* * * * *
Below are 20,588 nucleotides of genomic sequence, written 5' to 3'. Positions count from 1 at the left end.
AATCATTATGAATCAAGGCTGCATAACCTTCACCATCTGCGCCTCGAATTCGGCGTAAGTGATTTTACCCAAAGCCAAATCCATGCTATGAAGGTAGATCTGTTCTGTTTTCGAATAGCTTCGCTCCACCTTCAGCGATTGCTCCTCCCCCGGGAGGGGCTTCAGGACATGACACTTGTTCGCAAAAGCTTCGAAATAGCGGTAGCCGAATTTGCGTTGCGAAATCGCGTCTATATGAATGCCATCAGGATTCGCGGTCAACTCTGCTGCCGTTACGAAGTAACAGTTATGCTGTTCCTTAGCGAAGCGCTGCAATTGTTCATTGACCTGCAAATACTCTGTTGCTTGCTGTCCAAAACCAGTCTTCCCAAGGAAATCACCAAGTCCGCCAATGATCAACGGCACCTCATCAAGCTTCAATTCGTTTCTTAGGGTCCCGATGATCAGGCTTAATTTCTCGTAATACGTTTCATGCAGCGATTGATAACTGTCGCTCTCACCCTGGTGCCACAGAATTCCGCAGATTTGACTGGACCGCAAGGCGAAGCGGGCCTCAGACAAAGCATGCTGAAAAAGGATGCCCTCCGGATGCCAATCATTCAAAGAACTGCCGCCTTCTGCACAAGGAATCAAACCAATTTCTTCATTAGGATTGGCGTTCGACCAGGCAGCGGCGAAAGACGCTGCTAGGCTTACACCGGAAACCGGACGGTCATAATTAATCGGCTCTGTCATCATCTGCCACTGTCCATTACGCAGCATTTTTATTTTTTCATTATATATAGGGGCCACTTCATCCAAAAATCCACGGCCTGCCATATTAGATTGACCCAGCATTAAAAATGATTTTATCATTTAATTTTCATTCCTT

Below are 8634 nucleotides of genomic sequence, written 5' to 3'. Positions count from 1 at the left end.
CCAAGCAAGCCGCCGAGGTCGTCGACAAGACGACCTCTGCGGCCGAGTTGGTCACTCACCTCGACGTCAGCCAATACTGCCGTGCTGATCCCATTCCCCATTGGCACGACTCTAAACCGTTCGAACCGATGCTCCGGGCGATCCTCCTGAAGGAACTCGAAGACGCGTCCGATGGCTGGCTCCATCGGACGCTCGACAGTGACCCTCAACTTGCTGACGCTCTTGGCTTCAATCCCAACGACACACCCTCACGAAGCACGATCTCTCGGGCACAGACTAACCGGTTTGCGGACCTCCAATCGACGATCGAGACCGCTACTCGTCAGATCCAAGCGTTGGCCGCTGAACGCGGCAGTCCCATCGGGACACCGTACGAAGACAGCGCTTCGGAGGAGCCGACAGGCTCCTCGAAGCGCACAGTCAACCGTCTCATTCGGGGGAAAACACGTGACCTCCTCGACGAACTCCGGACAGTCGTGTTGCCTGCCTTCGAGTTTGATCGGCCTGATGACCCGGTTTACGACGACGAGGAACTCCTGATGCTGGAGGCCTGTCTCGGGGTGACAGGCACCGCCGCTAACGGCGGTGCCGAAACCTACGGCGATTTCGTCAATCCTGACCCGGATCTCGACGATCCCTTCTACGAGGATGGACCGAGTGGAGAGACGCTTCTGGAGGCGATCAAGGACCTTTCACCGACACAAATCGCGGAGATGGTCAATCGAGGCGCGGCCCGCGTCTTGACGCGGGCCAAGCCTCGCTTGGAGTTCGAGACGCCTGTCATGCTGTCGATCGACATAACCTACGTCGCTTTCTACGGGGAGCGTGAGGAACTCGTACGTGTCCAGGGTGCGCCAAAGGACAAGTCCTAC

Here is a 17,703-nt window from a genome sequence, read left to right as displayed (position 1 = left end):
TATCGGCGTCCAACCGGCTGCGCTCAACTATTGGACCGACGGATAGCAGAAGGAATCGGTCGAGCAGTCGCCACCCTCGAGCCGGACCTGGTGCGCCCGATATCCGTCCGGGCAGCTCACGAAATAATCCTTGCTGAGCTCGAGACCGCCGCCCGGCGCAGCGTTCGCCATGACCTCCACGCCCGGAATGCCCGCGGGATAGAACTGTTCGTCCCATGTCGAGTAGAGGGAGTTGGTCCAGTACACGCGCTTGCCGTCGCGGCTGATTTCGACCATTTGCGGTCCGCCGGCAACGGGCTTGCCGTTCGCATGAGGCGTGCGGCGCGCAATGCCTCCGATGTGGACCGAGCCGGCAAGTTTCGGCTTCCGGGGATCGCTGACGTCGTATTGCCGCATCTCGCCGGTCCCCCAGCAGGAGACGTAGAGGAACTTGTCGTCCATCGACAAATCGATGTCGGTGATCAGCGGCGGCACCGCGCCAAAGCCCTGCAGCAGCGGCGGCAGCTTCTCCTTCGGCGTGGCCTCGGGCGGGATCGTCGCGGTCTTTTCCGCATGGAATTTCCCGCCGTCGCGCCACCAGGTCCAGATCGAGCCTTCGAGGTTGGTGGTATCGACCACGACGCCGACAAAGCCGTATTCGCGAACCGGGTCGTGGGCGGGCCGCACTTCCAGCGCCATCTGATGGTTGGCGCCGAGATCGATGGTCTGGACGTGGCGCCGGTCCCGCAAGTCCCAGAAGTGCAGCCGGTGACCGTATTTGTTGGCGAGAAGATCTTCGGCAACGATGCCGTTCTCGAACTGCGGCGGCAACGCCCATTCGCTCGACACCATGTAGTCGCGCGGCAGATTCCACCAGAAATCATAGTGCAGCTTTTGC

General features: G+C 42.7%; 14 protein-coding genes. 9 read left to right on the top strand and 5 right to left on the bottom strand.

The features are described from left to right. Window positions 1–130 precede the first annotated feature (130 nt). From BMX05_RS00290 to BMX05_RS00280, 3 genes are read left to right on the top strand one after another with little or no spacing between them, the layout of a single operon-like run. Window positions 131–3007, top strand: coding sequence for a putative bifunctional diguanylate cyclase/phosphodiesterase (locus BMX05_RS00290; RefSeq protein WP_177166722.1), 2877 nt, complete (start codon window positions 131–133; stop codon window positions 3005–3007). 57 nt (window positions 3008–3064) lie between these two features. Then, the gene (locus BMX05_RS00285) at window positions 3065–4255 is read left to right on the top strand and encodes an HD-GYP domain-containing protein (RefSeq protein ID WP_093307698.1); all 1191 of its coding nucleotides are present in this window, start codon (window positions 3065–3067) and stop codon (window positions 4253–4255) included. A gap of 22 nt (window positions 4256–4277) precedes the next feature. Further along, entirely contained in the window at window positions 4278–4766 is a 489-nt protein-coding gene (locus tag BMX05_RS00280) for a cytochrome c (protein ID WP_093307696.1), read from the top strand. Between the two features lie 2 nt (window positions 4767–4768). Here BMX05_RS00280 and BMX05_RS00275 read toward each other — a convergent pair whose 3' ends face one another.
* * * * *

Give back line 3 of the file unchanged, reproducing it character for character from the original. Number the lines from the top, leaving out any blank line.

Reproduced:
Below are 8634 nucleotides of genomic sequence, written 5' to 3'. Positions count from 1 at the left end.